The Scientific Reason Children of Divorce Have a Harder Time Finding Love
There's actually research behind what some may assume is just a stereotype.
Life is certainly different for children of divorced parents compared to those whose parents are still together. But the differences aren't just two separate bedrooms in different houses or two sets of Christmas presents. Divorce really does have an emotional effect on children, and they may carry that with them into adulthood. Some people believe that children of divorce experience more difficulty in finding love, and it turns out, that's not just an overused stereotype. One new study has actually found the scientific reason why children of divorce may have a harder time finding love: They have lower levels of oxytocin.
The study, published in the Journal of Comparative Psychology in August, included 128 people aged 18 to 62, of which 27.3 percent had divorced parents. Through extensive questionnaires and collected urine samples, researchers were able to analyze the data and found that oxytocin levels were "substantially lower" in people whose parents had divorced compared to those whose parents were still married. Ultimately, children of divorce only had one third the oxytocin level of people with married parents.
"These results suggest that oxytocin levels are adversely affected by parental divorce and may be related to other effects that have been documented in people who experience parental divorce," lead author Maria Boccia, PhD, professor of child and family studies at Baylor University in the Robbins College of Health and Human Sciences, said in a statement.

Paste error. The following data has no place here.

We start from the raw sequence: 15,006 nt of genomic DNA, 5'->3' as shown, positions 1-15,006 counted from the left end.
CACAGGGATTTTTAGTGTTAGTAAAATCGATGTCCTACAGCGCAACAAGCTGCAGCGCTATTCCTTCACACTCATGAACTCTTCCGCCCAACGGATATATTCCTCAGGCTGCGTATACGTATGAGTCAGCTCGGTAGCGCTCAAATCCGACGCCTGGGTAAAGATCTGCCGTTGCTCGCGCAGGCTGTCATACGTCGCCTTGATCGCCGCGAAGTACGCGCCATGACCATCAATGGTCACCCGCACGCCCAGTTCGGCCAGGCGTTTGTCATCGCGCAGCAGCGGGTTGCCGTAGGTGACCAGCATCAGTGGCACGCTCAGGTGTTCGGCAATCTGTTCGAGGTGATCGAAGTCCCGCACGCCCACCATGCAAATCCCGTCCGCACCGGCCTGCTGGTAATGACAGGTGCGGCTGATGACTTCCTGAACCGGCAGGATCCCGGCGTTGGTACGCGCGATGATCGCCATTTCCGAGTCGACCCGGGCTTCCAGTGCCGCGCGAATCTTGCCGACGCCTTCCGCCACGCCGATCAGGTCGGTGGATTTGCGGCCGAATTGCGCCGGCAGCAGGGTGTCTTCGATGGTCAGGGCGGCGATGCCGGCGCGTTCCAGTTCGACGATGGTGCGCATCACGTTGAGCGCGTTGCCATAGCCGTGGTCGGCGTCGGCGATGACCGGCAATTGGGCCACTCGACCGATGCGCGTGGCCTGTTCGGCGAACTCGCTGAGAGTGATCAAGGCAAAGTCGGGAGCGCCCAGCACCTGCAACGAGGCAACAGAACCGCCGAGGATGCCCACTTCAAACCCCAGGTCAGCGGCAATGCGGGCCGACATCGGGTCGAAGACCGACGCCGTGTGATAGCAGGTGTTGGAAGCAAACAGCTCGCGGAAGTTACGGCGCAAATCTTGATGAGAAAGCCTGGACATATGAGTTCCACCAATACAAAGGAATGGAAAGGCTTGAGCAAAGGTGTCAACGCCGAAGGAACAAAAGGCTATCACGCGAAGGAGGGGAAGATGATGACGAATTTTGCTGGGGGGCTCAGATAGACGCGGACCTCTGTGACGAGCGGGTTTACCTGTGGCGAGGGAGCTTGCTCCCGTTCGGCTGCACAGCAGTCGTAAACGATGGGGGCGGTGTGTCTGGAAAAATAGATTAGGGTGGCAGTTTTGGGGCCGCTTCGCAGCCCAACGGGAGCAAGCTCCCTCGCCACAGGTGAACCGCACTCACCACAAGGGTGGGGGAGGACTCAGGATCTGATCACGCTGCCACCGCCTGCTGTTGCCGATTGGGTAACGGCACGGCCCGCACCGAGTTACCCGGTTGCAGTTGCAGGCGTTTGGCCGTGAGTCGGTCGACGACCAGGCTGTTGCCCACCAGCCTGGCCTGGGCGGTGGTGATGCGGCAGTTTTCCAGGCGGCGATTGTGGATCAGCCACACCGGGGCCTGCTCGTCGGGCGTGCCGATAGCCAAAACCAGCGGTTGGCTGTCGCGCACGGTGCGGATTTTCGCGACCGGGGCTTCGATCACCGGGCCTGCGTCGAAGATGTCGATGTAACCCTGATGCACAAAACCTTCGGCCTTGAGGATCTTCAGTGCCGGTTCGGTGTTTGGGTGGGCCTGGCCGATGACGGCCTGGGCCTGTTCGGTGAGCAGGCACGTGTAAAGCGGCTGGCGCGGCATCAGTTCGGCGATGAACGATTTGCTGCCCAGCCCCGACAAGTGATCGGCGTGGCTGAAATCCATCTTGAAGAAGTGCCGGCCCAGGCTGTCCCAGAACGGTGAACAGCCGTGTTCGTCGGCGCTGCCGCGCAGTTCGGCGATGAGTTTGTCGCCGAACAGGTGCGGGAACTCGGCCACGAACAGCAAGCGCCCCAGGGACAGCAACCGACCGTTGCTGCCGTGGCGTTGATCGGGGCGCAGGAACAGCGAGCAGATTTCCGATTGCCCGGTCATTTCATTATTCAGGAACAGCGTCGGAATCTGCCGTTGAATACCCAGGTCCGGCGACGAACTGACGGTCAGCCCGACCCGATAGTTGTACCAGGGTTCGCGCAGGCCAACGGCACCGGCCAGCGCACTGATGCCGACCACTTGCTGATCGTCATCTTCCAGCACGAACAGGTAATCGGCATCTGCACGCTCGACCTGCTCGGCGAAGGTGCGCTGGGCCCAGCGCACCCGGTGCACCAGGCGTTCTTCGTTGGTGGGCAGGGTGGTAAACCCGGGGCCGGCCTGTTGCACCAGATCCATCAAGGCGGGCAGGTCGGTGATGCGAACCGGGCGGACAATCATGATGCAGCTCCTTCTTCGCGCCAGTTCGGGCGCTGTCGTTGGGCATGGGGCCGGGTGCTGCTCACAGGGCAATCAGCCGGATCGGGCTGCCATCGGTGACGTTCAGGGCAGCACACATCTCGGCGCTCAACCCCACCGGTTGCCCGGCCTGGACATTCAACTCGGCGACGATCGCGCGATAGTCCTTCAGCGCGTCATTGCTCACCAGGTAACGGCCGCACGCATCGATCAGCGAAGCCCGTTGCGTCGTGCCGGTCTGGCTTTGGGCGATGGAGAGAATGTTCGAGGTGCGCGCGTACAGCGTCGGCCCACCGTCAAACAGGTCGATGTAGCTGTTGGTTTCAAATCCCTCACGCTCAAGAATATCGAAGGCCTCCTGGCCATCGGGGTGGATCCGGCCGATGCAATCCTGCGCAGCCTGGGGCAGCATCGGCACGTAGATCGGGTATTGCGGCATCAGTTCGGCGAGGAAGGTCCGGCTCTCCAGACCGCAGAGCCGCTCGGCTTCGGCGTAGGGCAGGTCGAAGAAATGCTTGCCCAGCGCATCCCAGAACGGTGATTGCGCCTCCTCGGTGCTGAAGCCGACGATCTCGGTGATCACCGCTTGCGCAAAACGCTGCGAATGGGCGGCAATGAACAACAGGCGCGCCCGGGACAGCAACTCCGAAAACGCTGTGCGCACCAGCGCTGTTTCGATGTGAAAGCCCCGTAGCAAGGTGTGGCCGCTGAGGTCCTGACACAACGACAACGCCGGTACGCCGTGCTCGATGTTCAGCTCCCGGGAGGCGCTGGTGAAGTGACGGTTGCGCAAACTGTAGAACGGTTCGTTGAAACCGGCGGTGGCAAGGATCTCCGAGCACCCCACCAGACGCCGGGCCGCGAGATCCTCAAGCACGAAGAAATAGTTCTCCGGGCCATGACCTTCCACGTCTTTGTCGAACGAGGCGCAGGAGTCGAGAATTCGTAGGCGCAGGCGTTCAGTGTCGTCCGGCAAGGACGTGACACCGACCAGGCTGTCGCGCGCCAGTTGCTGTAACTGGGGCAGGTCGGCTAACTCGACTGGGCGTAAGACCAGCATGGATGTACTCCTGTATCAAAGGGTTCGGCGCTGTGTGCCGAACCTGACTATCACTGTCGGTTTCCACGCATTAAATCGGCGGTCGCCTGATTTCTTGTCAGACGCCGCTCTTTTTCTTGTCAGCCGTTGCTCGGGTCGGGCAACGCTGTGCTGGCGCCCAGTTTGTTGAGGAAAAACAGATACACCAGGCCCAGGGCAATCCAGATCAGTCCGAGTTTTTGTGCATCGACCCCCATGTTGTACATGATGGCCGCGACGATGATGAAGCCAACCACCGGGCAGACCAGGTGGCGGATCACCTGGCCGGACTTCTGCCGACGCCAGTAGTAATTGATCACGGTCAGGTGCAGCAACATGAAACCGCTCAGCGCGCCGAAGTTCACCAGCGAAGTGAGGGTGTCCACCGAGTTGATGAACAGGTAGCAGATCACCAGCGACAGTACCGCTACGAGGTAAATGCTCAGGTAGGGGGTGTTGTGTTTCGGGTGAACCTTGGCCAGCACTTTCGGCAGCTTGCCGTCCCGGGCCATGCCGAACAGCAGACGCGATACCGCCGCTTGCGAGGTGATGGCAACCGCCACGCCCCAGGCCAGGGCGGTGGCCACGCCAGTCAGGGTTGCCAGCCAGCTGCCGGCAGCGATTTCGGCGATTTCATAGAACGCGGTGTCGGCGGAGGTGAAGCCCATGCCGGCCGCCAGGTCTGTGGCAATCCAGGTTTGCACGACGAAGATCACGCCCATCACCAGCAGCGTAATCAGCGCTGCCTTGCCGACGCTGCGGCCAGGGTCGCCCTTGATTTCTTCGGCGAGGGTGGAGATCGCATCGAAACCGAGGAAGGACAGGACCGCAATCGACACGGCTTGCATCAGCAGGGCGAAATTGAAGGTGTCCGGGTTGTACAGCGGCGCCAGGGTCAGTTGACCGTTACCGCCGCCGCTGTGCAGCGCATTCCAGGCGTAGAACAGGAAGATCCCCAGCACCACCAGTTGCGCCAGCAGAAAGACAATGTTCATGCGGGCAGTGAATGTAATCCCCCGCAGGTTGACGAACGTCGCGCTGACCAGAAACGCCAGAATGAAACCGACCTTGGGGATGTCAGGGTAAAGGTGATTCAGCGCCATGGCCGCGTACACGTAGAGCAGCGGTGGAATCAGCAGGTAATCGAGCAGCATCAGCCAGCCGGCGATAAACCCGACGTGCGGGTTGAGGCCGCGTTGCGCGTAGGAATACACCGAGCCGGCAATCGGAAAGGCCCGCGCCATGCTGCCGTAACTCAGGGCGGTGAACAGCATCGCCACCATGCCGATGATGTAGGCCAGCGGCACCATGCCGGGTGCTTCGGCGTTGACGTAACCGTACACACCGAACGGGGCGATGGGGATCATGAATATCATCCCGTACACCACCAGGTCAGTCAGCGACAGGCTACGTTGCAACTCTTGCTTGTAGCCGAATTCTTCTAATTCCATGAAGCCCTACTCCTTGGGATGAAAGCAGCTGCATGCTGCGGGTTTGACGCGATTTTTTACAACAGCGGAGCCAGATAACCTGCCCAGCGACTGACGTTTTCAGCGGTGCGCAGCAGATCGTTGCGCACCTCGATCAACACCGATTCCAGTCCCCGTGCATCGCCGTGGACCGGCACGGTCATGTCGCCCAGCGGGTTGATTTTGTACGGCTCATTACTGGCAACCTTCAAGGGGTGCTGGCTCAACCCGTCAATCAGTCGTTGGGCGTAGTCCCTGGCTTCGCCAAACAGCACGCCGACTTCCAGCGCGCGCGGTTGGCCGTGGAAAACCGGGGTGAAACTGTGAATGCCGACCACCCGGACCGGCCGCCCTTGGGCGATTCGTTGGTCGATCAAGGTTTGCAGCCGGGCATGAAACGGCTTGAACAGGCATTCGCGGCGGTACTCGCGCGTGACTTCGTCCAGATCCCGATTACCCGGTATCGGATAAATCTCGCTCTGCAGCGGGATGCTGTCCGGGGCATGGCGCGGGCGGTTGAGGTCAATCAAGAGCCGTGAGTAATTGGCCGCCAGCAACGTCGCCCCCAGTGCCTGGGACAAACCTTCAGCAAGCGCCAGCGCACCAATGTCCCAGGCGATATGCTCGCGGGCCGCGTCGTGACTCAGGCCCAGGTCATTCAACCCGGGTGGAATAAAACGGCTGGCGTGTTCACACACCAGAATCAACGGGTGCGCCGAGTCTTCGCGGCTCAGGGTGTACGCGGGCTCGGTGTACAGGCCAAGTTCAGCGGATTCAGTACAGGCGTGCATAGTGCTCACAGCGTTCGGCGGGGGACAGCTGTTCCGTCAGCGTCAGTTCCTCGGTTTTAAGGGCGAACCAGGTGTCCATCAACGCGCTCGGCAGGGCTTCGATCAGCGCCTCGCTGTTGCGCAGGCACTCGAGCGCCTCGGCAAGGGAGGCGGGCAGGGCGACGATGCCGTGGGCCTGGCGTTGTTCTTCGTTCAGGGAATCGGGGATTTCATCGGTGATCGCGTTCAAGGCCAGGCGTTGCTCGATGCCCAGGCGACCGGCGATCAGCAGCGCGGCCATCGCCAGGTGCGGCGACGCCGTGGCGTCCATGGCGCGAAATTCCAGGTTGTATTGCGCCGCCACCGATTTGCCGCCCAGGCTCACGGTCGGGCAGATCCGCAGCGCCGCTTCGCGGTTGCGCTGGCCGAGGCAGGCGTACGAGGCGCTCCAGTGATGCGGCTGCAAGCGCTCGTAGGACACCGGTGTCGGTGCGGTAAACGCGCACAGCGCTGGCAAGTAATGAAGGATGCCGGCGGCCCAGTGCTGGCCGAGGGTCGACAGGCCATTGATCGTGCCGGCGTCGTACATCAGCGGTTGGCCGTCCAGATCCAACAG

Oxytocin—also referred to as the "love hormone"—is a naturally occurring hormone that acts as a neurotransmitter, according to Healthline. A 2012 study published in Psychoneuroendocrinology found that new couples had substantially higher oxytocin levels compared to non-attached singles.
The hormone also has a lot of potentially relationship-enhancing effects which can help people fall and stay in love, such as trust, gazing, empathy, positive relationship memories, fidelity, positive communication, and processing of bonding cues, as noted in a 2013 study.
On the opposite end of the spectrum, a lack of oxytocin can have adverse effects. Adults who experienced parental divorce as children tend to exhibit "greater attachment insecurity," leading them to have "less confidence in marriage and the ability of marriage to endure," according to the 2020 study. And even without the aspect of marriage, these adults are "more likely to have unstable long-lasting relationships."
According to Boccia, many studies have focused on the long-term effects of divorce on children, like "the impact on relationships," but this study is one of the first to delve into a scientific explanation. One of the questions Boccia plans to explore with subsequent research is whether or not the age of the child when the divorce occurs matters in terms of future oxytocin levels. And for more on the aftermath of divorce, check out these 23 Effects of Divorce That People Don't Talk About, According to Experts.